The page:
Pros and Cons of Electric Water Heaters

hand adjusting temperature on electric water heater in shower

Americans spend approximately $500 a year on heating water in their homes, which accounts for around 18 percent of their total energy usage. While natural gas is the cheapest, most powerful way to heat water, homes powered exclusively by electricity are rising across America for a multitude of reasons.

One of the major factors is the improved technology and availability of modernized electric heating equipment like hybrid heat pump systems. There has also been an increase in population among warmer regions in the south, which has given rise to all-electric homes.

Natural gas water heaters are more commonly used in colder regions where more energy is needed to heat water. These systems are still used in just over half of all American homes, however, energy-efficient electric options for colder regions are changing these statistics.

The choice to use an electric water heating system is something to consider for any new or existing homeowner, especially if it's time to replace an old one. Here are the pros and cons of electric water heaters compared to other types.

What Do Water Heaters Do?

Water that's supplied to your house is unheated, so you need a way to warm it up for bathing, laundry, cooking, and cleaning. A water heater's only job is to provide constant availability of hot water to the various lines that run to your shower, sink, and appliances like dishwashers and washing machines.

The three most popular and accessible ways to heat water are natural gas, electric, and propane. The majority of residential homes will choose either gas or electric, as propane is generally used for camping sites, mobile homes, cabins, and other off-grid structures that don't have access to municipal "grid" services like gas and electric.

Among the three ways to heat water, there are five main types of water heaters to choose from, depending on the amount of hot water your household needs, and your budget. Each one has its specific advantages and disadvantages, which is why the decision ultimately comes down to practicality and cost.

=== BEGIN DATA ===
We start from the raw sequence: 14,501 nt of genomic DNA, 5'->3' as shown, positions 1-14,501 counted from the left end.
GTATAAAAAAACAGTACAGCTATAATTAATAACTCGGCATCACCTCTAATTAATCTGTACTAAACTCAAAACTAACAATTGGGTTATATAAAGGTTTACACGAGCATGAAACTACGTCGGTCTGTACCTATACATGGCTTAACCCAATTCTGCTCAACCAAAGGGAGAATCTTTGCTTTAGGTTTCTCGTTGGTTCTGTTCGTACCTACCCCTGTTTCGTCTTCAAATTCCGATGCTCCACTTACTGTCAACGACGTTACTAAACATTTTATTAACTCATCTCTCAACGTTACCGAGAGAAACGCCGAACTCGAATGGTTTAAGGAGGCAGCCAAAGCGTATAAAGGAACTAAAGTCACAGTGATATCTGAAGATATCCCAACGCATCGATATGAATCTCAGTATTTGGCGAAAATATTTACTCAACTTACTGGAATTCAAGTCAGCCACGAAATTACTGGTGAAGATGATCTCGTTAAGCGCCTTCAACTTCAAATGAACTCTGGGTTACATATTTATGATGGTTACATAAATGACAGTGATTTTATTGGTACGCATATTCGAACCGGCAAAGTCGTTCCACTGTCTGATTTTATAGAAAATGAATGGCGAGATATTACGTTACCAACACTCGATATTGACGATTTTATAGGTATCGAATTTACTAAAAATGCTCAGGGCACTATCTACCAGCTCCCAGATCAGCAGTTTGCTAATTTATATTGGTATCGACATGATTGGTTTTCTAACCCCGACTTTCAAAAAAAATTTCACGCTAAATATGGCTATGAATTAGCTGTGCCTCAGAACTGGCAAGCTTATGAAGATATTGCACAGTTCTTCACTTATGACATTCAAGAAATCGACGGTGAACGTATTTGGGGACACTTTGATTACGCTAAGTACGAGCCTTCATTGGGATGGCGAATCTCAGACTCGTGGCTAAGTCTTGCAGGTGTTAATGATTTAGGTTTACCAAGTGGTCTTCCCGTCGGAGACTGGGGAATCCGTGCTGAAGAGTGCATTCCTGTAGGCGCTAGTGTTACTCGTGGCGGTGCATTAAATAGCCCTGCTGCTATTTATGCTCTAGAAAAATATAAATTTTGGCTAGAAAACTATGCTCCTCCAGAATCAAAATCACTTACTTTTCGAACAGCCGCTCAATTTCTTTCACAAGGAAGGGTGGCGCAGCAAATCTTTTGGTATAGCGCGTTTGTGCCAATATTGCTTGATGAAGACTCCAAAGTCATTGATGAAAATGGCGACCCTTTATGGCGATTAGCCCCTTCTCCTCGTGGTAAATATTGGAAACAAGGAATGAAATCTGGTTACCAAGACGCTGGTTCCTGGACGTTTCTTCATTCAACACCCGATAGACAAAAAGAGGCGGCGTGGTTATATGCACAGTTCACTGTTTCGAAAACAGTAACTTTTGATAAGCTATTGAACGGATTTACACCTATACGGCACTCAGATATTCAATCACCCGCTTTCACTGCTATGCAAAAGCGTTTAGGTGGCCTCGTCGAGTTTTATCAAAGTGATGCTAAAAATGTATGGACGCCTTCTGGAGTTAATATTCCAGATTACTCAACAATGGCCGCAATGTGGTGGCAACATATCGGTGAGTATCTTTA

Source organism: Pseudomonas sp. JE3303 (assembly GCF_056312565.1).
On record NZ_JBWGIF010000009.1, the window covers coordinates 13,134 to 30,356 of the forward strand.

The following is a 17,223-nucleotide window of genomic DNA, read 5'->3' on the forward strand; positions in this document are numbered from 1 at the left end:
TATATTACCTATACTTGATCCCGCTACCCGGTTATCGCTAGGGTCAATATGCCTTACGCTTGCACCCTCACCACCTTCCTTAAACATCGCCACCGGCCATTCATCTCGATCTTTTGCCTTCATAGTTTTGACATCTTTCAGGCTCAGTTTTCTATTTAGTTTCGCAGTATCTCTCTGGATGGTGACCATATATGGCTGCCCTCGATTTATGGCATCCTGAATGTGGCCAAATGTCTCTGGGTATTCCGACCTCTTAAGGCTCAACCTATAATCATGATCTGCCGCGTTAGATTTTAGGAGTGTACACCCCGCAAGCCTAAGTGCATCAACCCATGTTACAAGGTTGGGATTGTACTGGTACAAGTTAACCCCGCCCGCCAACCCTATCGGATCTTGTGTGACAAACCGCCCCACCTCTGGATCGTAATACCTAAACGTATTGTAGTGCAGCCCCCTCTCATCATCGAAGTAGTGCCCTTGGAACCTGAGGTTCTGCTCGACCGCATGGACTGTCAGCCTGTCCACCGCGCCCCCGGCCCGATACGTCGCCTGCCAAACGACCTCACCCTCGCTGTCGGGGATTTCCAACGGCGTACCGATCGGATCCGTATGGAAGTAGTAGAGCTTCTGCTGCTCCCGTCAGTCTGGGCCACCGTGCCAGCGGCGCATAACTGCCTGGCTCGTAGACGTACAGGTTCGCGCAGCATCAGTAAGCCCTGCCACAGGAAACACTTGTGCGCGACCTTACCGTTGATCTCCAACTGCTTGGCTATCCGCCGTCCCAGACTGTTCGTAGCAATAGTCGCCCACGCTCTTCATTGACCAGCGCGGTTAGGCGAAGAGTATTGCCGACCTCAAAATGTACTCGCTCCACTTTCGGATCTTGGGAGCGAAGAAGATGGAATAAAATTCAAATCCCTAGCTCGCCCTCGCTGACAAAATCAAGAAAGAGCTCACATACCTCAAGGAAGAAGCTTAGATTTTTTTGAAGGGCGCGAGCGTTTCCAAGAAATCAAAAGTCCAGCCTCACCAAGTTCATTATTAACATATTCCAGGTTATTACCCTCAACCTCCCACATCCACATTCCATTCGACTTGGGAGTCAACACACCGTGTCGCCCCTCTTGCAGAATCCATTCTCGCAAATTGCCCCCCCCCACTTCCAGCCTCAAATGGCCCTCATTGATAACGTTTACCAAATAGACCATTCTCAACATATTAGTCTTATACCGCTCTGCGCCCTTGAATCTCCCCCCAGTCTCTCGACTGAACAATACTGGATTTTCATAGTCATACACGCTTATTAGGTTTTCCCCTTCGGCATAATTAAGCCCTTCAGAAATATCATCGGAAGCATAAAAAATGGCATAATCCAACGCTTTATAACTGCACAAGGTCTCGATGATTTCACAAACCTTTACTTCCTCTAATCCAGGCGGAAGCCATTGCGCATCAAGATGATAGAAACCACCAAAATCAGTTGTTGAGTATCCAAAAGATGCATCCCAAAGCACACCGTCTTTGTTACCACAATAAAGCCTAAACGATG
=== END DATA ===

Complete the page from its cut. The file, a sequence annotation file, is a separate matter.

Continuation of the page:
man near water heater with tablet

Storage Tank Water Heaters

This is the most common water heater used in American homes. They are large, cylindrical structures, usually tucked into a corner somewhere in the basement. They take up a lot of space and have various lines running into them, making them somewhat of an eye-sore.

They can hold between 30-50 gallons of heated water inside of them so that when you want it, it's there. This makes for a convenient on demand hot water system, however, once the water in the storage tank runs out, you have to wait for it to heat up another reservoir.

Most homes with 2-4 people do not exceed their hot water needs on a regular basis, and generally use less than 40 gallons within the time it takes for the tank to heat more water. If you have a large family, or multi-family residence, the limited hot water supply may be an issue at times.

Storage tanks can be powered by natural gas or electric fuel systems. Gas will heat water up faster, but electric ones are cheaper upfront. Both need regular maintenance like cleaning and flushing from a professional, but gas storage tanks generally use half as much energy as electric-powered ones.

In their 10-15 year lifespan, they generally don't require any major maintenance and are fairly reliable. Once they reach their limit, though, they can breakdown easily and have been known to cause expensive leaks.

Tankless Water Heaters

Tankless water heaters can also be serviced by natural gas or electricity, and have become a popular option among homeowners who want unlimited hot water with reduced operating costs. They are installed on a wall, and take up as much space as an upper kitchen cabinet, making them a lot sleeker than storage tanks.

Tankless heaters also provide unlimited hot water, though it will take up to a minute to provide it to different taps. The closer they are to a fixture, the faster the hot water arrives. Some people choose to place multiple units next to different hot water supplies for more efficiency, especially in larger buildings.

These units cost more upfront, but they can make your money back in a few ways. First, they last 20-30 years which is twice the amount of time as storage tanks, and aren't known to breakdown all of a sudden, meaning your investment lasts longer, more safely.

If you are renovating your basement, space is a premium, and opening up some square footage can be the difference between a full kitchen or a kitchenette, or even an extra bedroom, which accounts for big savings if you are renovating for passive rental income.